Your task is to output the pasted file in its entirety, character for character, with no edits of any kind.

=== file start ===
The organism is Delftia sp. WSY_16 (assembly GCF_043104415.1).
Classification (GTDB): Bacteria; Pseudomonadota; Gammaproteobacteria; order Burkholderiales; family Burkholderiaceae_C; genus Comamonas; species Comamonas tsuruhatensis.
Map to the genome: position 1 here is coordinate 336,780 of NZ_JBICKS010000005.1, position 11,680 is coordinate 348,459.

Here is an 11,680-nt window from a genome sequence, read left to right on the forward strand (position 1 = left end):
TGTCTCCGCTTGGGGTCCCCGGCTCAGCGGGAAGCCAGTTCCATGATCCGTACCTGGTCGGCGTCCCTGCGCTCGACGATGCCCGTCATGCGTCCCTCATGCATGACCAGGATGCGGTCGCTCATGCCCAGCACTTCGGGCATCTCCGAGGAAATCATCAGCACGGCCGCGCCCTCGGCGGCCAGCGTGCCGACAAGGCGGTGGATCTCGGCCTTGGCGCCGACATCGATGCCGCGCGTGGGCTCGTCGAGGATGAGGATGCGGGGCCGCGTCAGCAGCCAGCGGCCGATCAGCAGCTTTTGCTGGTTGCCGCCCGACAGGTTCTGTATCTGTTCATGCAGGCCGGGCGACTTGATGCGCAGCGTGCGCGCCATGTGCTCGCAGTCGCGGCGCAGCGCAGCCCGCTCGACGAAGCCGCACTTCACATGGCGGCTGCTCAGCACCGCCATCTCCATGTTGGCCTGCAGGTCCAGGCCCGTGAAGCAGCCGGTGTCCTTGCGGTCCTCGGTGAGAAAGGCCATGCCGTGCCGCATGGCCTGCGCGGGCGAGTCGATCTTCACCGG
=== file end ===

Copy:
The organism is Delftia sp. WSY_16 (assembly GCF_043104415.1).
Classification (GTDB): Bacteria; Pseudomonadota; Gammaproteobacteria; order Burkholderiales; family Burkholderiaceae_C; genus Comamonas; species Comamonas tsuruhatensis.
Map to the genome: position 1 here is coordinate 336,780 of NZ_JBICKS010000005.1, position 11,680 is coordinate 348,459.

Here is an 11,680-nt window from a genome sequence, read left to right on the forward strand (position 1 = left end):
TGTCTCCGCTTGGGGTCCCCGGCTCAGCGGGAAGCCAGTTCCATGATCCGTACCTGGTCGGCGTCCCTGCGCTCGACGATGCCCGTCATGCGTCCCTCATGCATGACCAGGATGCGGTCGCTCATGCCCAGCACTTCGGGCATCTCCGAGGAAATCATCAGCACGGCCGCGCCCTCGGCGGCCAGCGTGCCGACAAGGCGGTGGATCTCGGCCTTGGCGCCGACATCGATGCCGCGCGTGGGCTCGTCGAGGATGAGGATGCGGGGCCGCGTCAGCAGCCAGCGGCCGATCAGCAGCTTTTGCTGGTTGCCGCCCGACAGGTTCTGTATCTGTTCATGCAGGCCGGGCGACTTGATGCGCAGCGTGCGCGCCATGTGCTCGCAGTCGCGGCGCAGCGCAGCCCGCTCGACGAAGCCGCACTTCACATGGCGGCTGCTCAGCACCGCCATCTCCATGTTGGCCTGCAGGTCCAGGCCCGTGAAGCAGCCGGTGTCCTTGCGGTCCTCGGTGAGAAAGGCCATGCCGTGCCGCATGGCCTGCGCGGGCGAGTCGATCTTCACCGG